Marcus: No, I think it is just phenomenal and hats off to Dean Parker. He was actually though, if I understand correctly, was the driver to really get us started and also just a real quick, shout out thanks to the Mayor for his support, as well as Bill Sisson and the folks over at University of South Alabama, because I think what is happening here is we are seeing all these groups come together. You got the entrepreneurs, the Chamber, the local government, as well as university system. Those four groups are all coming together, and I think what we are going to see come out of that is going to be really powerful for this area. How did you get started in tech? You mentioned USA. Did you go there for technology?

Nik: I did not actually. I got here in a weird, somewhat of a roundabout way. I actually got out of the Navy and was a firemedic here in Mobile. I went to South to be a paramedic. Because that was what I did in the Navy. I was a crash and salvage rescue guy for heavy aircraft and so when I got out, my logical career choice was to be a firefighter. I like the emergency medical side of it, so I became a paramedic here in Mobile and through that I got up into kind of lower middle management in the County Emergency Medical Services System and got asked to implement a computer-based reporting system. This was back in 1993 or 1994 where really laptops were not even that practical yet. They had been run a few years, but they were not great. We were way ahead of our time. We implemented a IBM pin-based, black and white tablet reporting system that was way too far ahead of this time. It was actually a disaster.

Marcus: Yeah.

Nik: But what it did do was it showed me that the technology may be not ready today but this is where it is headed. My first cellphone, I got it while I was here at the County. It was a Motorola MicroTAC, an old flip phone. I got addicted at that point to technology and particularly mobile technology back in 1993 when there was no such thing as mobile technology. The fact that you could actually take this tablet away from the network in your office and do work on it and come back and actually have the product of your work digitized. From that point on, I was a tech guy and I had been in public safety technology just about ever since. So the little time at the DOD, some defense contracting, but generally had been in public safety technology since about 1995.

Marcus: Where were you when you were working with the DOD?

Nik: So I went up and spent a few years in Huntsville, and I got a job at Intergraph Public Safety. Intergraph is a big graphics company there. They have several federal divisions and one is public safety division. I spent about 5 years implementing some of the largest public safety systems in the world. In fact, I have done Tampa Police Department, San Diego Sheriff's CAD System, Chicago CAD System, the whole country of Whales. They wanted a mobile data system back when iPacks. Do you remember that iPacks?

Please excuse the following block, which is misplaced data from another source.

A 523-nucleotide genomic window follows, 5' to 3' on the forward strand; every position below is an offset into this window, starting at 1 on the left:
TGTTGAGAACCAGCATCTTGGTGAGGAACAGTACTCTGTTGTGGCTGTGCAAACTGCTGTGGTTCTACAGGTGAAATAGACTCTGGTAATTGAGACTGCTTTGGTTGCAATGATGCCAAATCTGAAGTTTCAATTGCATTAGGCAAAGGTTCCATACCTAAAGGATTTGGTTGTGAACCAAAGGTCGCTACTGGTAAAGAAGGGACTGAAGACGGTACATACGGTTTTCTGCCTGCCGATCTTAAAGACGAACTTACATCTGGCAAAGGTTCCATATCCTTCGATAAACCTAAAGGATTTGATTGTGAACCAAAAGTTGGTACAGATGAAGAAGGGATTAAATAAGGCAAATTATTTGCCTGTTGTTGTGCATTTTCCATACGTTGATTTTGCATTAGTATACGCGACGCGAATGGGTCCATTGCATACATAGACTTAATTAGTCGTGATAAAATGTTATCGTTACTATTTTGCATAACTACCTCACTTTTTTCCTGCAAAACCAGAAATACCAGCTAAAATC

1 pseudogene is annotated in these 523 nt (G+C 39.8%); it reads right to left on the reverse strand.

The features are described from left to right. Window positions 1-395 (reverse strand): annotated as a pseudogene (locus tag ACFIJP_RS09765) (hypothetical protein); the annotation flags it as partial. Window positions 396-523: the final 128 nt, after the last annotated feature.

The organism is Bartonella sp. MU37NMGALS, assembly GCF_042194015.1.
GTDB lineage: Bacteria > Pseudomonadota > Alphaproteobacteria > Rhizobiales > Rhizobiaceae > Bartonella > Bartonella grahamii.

Marcus: Yeah. I remember that.

Nik: They said, "we want to do something mobile" and this was years ahead of this time and we said, "I don't think that's possible." They said, "yeah, yeah we think we want you guys to do this" So I went down and wrote a classic ASP dot, not .net, of classic ASP in VB script. I wrote a mobile data system for that. Literally, I sat there and polled. It just refreshed itself every like 30 seconds and that was the very first that I know a public safety Mobile app that existed and that was right out of the Intergraph there.

Marcus: Well this is extremely, I mean, it is a big time foreshadowing for where you are right now.

Nik: Oh absolutely. So, I went from there and because Huntsville was such a DOD central town, I did a couple of jobs with a couple startup DOD research firms that wanted to do censor research and mobile censor research and so we did some mobile mapping again, a little too far ahead of us time probably. So that is how I got back here to Mobile doing technology at the Research Park at USA.

Marcus: So, I do not know if you and I ever discussed this, but one of my experiences was in the late 1990’s. I was working on a DOD project called "Clinical Healthcare System 2."

Nik: Oh, okay.

Marcus: Because Clinical Healthcare System 1 was basically almost like a DOS based system. I am over simplifying what it did.